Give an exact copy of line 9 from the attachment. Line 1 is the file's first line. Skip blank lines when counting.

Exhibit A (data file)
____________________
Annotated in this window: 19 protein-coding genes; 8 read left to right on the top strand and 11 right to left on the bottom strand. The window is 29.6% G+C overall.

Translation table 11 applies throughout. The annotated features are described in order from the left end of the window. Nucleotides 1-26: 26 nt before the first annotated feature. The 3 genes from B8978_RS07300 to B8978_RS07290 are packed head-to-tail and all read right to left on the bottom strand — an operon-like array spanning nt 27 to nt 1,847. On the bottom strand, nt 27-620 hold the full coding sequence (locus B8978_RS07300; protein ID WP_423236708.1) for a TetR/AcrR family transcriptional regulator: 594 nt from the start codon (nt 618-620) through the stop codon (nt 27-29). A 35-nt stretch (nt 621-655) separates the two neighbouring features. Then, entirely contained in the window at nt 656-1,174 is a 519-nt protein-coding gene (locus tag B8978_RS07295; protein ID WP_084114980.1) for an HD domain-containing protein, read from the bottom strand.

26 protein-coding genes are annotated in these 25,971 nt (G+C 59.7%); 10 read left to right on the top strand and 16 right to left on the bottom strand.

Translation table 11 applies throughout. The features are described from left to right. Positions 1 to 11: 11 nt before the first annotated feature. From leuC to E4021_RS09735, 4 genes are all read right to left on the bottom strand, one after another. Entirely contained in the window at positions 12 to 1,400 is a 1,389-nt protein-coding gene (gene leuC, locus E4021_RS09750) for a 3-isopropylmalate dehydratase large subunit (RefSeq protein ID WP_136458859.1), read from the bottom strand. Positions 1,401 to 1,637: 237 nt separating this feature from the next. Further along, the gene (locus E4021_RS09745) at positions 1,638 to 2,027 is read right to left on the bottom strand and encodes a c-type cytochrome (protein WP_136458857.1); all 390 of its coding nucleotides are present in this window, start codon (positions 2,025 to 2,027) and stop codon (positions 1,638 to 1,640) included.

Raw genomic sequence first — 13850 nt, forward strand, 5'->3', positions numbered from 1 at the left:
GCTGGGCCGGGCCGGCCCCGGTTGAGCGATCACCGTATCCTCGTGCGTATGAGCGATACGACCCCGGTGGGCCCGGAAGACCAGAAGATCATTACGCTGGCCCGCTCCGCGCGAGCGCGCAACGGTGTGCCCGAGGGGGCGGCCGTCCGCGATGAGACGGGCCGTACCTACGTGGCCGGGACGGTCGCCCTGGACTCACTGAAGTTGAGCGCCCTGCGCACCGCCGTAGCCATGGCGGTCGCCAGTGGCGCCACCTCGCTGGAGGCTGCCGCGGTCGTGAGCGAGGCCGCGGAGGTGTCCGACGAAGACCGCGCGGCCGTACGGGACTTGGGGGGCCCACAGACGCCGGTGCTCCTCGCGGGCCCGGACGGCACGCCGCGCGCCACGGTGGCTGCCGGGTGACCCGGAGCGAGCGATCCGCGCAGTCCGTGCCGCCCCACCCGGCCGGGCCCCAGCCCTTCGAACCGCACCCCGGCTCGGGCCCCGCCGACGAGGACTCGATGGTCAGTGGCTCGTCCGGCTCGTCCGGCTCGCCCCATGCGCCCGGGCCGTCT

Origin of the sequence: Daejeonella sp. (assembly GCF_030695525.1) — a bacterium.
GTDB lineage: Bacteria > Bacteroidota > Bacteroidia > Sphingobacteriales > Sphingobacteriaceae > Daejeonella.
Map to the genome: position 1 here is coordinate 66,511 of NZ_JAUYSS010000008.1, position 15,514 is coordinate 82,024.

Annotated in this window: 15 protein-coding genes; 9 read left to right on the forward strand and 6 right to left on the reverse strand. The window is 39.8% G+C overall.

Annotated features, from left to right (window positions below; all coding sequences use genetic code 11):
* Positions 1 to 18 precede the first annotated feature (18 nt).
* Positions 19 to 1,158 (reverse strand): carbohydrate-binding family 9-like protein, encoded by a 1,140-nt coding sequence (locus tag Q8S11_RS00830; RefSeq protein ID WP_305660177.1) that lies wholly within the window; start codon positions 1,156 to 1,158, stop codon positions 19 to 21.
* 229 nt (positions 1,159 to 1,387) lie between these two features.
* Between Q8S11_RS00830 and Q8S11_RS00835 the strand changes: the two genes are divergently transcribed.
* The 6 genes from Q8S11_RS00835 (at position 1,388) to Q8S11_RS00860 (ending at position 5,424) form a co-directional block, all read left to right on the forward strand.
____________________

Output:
Map to the genome: position 1 here is coordinate 66,511 of NZ_JAUYSS010000008.1, position 15,514 is coordinate 82,024.